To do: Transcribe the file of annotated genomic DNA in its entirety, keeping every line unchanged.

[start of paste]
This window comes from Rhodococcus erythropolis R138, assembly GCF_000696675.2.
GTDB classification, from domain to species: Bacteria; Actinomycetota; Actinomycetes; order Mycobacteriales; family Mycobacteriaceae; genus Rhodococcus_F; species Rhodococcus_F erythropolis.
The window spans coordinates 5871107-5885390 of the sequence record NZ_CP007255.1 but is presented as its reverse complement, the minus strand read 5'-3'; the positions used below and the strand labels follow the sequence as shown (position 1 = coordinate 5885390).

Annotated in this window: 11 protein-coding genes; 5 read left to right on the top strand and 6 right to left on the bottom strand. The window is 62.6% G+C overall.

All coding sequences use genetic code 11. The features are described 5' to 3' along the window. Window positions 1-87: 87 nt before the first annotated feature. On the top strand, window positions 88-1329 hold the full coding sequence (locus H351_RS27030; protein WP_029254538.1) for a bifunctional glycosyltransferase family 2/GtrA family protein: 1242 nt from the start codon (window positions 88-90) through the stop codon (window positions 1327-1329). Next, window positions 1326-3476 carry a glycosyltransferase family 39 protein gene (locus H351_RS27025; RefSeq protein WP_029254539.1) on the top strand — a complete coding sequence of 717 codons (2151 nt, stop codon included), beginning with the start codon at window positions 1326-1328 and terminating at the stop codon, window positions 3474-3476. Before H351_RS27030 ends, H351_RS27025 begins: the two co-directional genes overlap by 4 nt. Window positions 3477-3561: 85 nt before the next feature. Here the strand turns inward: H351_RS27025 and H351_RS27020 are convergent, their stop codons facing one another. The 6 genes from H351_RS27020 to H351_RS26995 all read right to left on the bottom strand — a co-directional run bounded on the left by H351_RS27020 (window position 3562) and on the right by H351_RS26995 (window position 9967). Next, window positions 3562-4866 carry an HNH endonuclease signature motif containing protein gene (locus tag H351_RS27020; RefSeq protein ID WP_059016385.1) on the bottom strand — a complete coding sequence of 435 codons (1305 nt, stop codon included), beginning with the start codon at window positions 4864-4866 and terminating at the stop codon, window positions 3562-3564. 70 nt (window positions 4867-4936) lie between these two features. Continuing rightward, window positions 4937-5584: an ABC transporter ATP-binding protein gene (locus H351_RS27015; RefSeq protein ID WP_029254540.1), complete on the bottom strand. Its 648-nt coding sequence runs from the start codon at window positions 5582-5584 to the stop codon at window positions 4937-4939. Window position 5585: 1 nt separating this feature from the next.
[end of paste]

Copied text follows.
This window comes from Rhodococcus erythropolis R138, assembly GCF_000696675.2.
GTDB classification, from domain to species: Bacteria; Actinomycetota; Actinomycetes; order Mycobacteriales; family Mycobacteriaceae; genus Rhodococcus_F; species Rhodococcus_F erythropolis.
The window spans coordinates 5871107-5885390 of the sequence record NZ_CP007255.1 but is presented as its reverse complement, the minus strand read 5'-3'; the positions used below and the strand labels follow the sequence as shown (position 1 = coordinate 5885390).

Annotated in this window: 11 protein-coding genes; 5 read left to right on the top strand and 6 right to left on the bottom strand. The window is 62.6% G+C overall.

All coding sequences use genetic code 11. The features are described 5' to 3' along the window. Window positions 1-87: 87 nt before the first annotated feature. On the top strand, window positions 88-1329 hold the full coding sequence (locus H351_RS27030; protein WP_029254538.1) for a bifunctional glycosyltransferase family 2/GtrA family protein: 1242 nt from the start codon (window positions 88-90) through the stop codon (window positions 1327-1329). Next, window positions 1326-3476 carry a glycosyltransferase family 39 protein gene (locus H351_RS27025; RefSeq protein WP_029254539.1) on the top strand — a complete coding sequence of 717 codons (2151 nt, stop codon included), beginning with the start codon at window positions 1326-1328 and terminating at the stop codon, window positions 3474-3476. Before H351_RS27030 ends, H351_RS27025 begins: the two co-directional genes overlap by 4 nt. Window positions 3477-3561: 85 nt before the next feature. Here the strand turns inward: H351_RS27025 and H351_RS27020 are convergent, their stop codons facing one another. The 6 genes from H351_RS27020 to H351_RS26995 all read right to left on the bottom strand — a co-directional run bounded on the left by H351_RS27020 (window position 3562) and on the right by H351_RS26995 (window position 9967). Next, window positions 3562-4866 carry an HNH endonuclease signature motif containing protein gene (locus tag H351_RS27020; RefSeq protein ID WP_059016385.1) on the bottom strand — a complete coding sequence of 435 codons (1305 nt, stop codon included), beginning with the start codon at window positions 4864-4866 and terminating at the stop codon, window positions 3562-3564. 70 nt (window positions 4867-4936) lie between these two features. Continuing rightward, window positions 4937-5584: an ABC transporter ATP-binding protein gene (locus H351_RS27015; RefSeq protein ID WP_029254540.1), complete on the bottom strand. Its 648-nt coding sequence runs from the start codon at window positions 5582-5584 to the stop codon at window positions 4937-4939. Window position 5585: 1 nt separating this feature from the next.